Domain 5: Spiritual, Religious, and Existential Aspects of Care
Spirituality is recognized as a fundamental aspect of compassionate, patient- and family-centered palliative care. It is a dynamic and intrinsic aspect of humanity, through which individuals seek meaning, purpose, and transcendence and experience relationship to self, family, others, community, society, and the significant or sacred. Spirituality is expressed through beliefs, values, traditions, and practices. The palliative care interdisciplinary team serves patients and families in a manner that respects their spiritual beliefs and practices and is also respectful when patients and families decline to discuss their beliefs or accept spiritual support.
Domain 6: Cultural Aspects of Care
Assessing andrespecting values, beliefs, and traditions related to health, illness, family caregiver roles, and decision-making constitute the first step in providing culturally sensitive palliative care. Palliative care interdisciplinary team members continually expand awareness of their own biases and perceptions about race, ethnicity, gender identity and gender expression, sexual orientation, immigration and refugee status, social class, religion, spirituality, physical appearance, and abilities.
The interdisciplinary model of hospice care is recognized conceptually and philosophically as the best care for patients nearing the end of life.— Betty R. Ferrell, PhD, MA, FAAN, FPCN, and colleagues
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Information gathered through a comprehensive assessment is used to develop a care plan that incorporates culturally sensitive resources and strategies to meet the needs of patients and family members. Respectful acknowledgment of and culturally sensitive support for patient and family grieving practices are provided.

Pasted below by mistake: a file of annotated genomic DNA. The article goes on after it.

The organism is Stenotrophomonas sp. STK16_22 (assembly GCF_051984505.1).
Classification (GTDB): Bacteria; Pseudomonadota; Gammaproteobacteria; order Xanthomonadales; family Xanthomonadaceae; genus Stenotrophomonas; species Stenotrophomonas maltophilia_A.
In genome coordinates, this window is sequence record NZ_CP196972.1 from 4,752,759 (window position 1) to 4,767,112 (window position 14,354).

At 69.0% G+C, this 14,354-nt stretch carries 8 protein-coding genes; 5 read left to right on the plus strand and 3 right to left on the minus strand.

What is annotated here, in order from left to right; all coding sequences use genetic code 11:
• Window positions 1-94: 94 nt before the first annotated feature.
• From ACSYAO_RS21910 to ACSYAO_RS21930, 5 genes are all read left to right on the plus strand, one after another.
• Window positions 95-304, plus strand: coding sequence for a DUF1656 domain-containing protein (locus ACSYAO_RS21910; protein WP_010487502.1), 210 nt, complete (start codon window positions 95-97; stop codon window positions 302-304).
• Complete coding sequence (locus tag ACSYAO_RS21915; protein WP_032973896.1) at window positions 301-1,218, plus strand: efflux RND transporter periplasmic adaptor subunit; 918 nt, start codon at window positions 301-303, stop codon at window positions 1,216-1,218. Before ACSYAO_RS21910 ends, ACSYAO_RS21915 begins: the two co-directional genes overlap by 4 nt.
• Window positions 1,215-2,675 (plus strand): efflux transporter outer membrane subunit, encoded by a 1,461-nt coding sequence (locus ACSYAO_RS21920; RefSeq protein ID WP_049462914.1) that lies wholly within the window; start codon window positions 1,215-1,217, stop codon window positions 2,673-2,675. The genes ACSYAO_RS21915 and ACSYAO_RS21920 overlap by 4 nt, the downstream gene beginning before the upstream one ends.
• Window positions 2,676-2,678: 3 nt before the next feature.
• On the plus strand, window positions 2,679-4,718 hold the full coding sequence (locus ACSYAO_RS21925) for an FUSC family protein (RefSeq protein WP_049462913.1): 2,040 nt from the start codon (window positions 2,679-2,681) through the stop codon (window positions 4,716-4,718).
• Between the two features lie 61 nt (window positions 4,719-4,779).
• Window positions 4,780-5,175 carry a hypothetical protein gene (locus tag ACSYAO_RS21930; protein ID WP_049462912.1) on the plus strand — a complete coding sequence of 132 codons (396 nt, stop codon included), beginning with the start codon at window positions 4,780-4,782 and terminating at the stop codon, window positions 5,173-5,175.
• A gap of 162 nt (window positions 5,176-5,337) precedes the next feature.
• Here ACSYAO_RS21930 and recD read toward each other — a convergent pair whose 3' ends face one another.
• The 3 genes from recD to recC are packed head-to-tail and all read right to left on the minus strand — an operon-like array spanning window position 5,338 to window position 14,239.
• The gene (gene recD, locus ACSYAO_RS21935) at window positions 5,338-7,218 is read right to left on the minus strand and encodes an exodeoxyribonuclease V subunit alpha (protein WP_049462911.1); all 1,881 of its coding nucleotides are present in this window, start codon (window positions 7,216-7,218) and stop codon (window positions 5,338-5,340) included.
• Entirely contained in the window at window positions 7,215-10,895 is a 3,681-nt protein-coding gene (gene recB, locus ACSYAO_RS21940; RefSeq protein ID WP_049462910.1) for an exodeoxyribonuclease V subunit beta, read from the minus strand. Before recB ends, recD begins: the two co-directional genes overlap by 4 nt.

Domain 7: Care of the Patient Nearing the End of Life
This domain highlights the care provided to the patient and family near the end of life, with a particular emphasis on the days leading up to and just after the death of the patient. The meticulous and comprehensive assessment and management of pain and other physical symptoms, as well as social, spiritual, psychological, and cultural aspects of care, are critically important as the patient nears death. It is essential that the interdisciplinary team ensures reliable access and attention in the days before death and provides developmentally appropriate education to the patient, family, and/or other caregivers about what to expect near death, as well as immediately following the patient’s death.
The interdisciplinary model of hospice care is recognized conceptually and philosophically as the best care for patients nearing the end of life. Discussion regarding hospice as an option for support should be introduced early so that patients and families can understand eligibility and the benefits and limitations of accessing this care model. Early access to hospice support should be facilitated whenever possible to optimize care outcomes for the patient and the family. Palliative care teams, hospice providers, and other health-care organizations must work together to find innovative, sustainable supportive care solutions for all patients and families in their final months of life.
Domain 8: Ethical and Legal Aspects of Care
The palliative care interdisciplinary team applies ethical principles to the care of patients with serious illness, including honoring patient preferences as well as decisions made by legal proxies or surrogate decision-makers. It is important to note that in all cases, surrogates’ obligations are to represent the patient’s preferences or best interests. Familiarity with local and state laws is needed relating to advance care planning, decisions regarding life-sustaining treatments, and evolving treatments with legal ramifications (eg, medical marijuana), especially when caring for vulnerable populations, such as minors, prisoners, or those with developmental disability or psychiatric illness.
Development of the NCP Clinical Practice Guidelines for Quality Palliative Care, 4th edition, was funded by the Gordon and Betty Moore Foundation with additional support for the systematic review by the Gordon and Betty Moore Foundation, Gary and Mary West Foundation, The John A. Hartford Foundation, and the Stupski Foundation. ■
DISCLOSURE: Dr. Ferrell reported no conflicts of interest.
2. National Consensus Project for Quality Palliative Care: Clinical Practice Guidelines for Quality Palliative Care, 4th edition. Richmond, Virginia; National Coalition for Hospice and Palliative Care; 2018. Available at www.nationalcoalitionhpc.org/ncp. Accessed November 15, 2018.